2014 Government Regulations & Business Summit
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About 48 million Americans have hearing loss, and more than half of them are younger than 55. Most don’t wear hearing aids – not because they don’t need them but because they buy into the stigma that hearing loss is for the elderly. Even with hearing aids – and this is one of the best-kept secrets of the hearing- aid industry – you may need even more help to hear a lecture, a sermon or a play.
There’s an easy solution, but it has been little embraced in the U.S.: hearing loops.
Looping, for those who don’t know, is a technology that involves installing a wire around the periphery of a room or between rows of seats. The speaker uses an ordinary microphone that amplifies his or her voice for the hearing audience and transmits it directly to a listener’s hearing aid, specially equipped headphones or cochlear implant. All extraneous sound is cut out. Hearing aids are ordinarily effective only up to 6 feet away. But with the hearing loop the voice is as clear as if the speaker were 4 feet in front of you - clearer, perhaps, because of the elimination of background noise.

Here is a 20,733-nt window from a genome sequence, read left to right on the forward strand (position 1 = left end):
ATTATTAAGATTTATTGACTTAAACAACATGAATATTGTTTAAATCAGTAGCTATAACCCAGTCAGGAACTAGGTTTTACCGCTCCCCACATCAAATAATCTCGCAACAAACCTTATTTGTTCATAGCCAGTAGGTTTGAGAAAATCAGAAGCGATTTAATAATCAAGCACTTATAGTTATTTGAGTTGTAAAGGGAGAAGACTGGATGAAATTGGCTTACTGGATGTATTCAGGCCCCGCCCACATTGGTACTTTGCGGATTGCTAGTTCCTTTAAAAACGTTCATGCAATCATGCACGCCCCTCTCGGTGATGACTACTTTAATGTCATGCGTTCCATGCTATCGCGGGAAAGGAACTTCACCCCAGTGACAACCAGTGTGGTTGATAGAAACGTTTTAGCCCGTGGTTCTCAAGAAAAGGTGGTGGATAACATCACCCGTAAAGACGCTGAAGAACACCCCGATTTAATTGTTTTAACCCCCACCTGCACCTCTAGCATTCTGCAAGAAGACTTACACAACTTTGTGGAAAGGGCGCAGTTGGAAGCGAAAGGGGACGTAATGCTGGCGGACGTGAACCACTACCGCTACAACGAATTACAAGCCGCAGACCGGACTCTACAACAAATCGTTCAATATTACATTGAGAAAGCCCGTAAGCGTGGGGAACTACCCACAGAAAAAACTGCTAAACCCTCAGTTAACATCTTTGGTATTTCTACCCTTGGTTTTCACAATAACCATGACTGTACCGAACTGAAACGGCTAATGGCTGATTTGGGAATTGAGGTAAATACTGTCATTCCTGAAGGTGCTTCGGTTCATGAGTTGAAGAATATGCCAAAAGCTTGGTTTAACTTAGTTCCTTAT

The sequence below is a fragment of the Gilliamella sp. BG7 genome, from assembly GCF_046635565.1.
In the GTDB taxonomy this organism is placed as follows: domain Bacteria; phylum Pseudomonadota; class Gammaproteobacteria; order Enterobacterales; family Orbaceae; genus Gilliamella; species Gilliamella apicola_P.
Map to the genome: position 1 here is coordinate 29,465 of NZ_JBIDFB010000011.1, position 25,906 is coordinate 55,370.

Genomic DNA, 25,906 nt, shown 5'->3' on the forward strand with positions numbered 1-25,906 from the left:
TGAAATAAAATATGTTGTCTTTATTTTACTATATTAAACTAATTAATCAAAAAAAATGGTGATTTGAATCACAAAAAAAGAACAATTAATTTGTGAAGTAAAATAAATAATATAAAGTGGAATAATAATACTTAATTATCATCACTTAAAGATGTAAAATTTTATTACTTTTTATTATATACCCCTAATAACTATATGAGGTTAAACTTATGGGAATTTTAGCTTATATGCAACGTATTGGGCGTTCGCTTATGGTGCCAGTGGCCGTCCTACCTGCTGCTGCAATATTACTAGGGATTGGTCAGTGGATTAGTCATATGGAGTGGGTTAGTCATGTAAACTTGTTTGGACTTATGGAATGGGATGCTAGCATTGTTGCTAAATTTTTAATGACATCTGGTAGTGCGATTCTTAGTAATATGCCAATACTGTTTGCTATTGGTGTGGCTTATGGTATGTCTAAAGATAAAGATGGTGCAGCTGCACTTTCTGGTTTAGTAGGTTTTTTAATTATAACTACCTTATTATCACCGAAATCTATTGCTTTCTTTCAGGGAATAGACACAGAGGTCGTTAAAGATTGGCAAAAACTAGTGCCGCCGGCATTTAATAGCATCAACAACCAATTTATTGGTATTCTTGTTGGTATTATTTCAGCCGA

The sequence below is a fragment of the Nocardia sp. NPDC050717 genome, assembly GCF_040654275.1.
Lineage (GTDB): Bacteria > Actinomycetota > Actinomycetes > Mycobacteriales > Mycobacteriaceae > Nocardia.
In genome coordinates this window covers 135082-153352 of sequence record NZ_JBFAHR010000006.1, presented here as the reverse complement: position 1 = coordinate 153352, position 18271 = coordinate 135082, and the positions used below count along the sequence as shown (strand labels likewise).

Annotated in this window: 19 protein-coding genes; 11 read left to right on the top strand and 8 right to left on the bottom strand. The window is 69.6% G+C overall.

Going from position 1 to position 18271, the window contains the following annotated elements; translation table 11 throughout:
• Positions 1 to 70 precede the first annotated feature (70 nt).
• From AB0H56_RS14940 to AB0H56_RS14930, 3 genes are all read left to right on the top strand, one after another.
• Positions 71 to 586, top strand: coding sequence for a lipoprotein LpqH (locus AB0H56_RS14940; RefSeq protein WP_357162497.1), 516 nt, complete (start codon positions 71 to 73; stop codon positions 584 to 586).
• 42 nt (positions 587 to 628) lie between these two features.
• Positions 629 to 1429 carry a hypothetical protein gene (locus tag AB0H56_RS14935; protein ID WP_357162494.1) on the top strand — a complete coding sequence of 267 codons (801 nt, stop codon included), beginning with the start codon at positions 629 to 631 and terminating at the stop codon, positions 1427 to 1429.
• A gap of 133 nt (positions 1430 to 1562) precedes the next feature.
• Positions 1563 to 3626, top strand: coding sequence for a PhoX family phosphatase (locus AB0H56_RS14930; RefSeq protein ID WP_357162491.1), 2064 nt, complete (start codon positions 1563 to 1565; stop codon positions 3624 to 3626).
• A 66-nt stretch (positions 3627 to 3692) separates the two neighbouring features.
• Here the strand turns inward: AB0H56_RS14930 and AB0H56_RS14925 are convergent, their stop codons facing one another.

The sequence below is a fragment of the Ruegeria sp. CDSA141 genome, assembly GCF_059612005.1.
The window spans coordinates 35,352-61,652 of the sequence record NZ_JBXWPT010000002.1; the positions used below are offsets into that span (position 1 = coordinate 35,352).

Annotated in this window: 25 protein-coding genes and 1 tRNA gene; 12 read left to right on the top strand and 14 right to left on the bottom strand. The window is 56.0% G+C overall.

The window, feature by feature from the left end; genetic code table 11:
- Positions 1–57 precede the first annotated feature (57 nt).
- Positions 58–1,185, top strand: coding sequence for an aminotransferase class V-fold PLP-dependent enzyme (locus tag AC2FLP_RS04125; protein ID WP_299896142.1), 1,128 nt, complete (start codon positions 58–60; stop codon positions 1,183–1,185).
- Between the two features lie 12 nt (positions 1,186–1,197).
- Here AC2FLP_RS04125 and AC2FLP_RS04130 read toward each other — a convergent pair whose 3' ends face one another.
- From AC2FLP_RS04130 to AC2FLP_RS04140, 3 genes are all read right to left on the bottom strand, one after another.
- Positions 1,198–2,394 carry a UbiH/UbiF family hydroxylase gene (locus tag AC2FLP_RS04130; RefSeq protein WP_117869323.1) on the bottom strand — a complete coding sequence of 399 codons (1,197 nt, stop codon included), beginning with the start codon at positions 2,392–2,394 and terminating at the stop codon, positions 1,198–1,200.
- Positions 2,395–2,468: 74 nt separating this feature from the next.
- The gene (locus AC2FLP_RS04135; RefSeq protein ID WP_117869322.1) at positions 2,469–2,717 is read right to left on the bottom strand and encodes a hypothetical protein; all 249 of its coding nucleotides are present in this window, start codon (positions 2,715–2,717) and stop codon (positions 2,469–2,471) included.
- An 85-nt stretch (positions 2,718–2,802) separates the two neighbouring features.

A small but determined group of New Yorkers has been successful in getting looping installed in various places of worship, at information booths in museums, in some stores (such as Apple Inc.’s SoHo store) and in the ordering line at Shake Shack.
But hearing loops are few and far between in our city, and they’re geared mostly to tourists.
Looping isn’t the answer for everyone. The deaf, for instance, can’t take advantage of hearing loops unless they wear hearing aids. But it is the answer for thousands of us who want to participate in the cultural life of our city. Looping is also beneficial for our endangered art institutions. For certain kinds of culture -- lectures, readings, classical music concerts, theater – the audiences tend to be made up of baby boomers and older.
Think how arts programs would profit if those millions with hearing loss had access to programs now denied them. •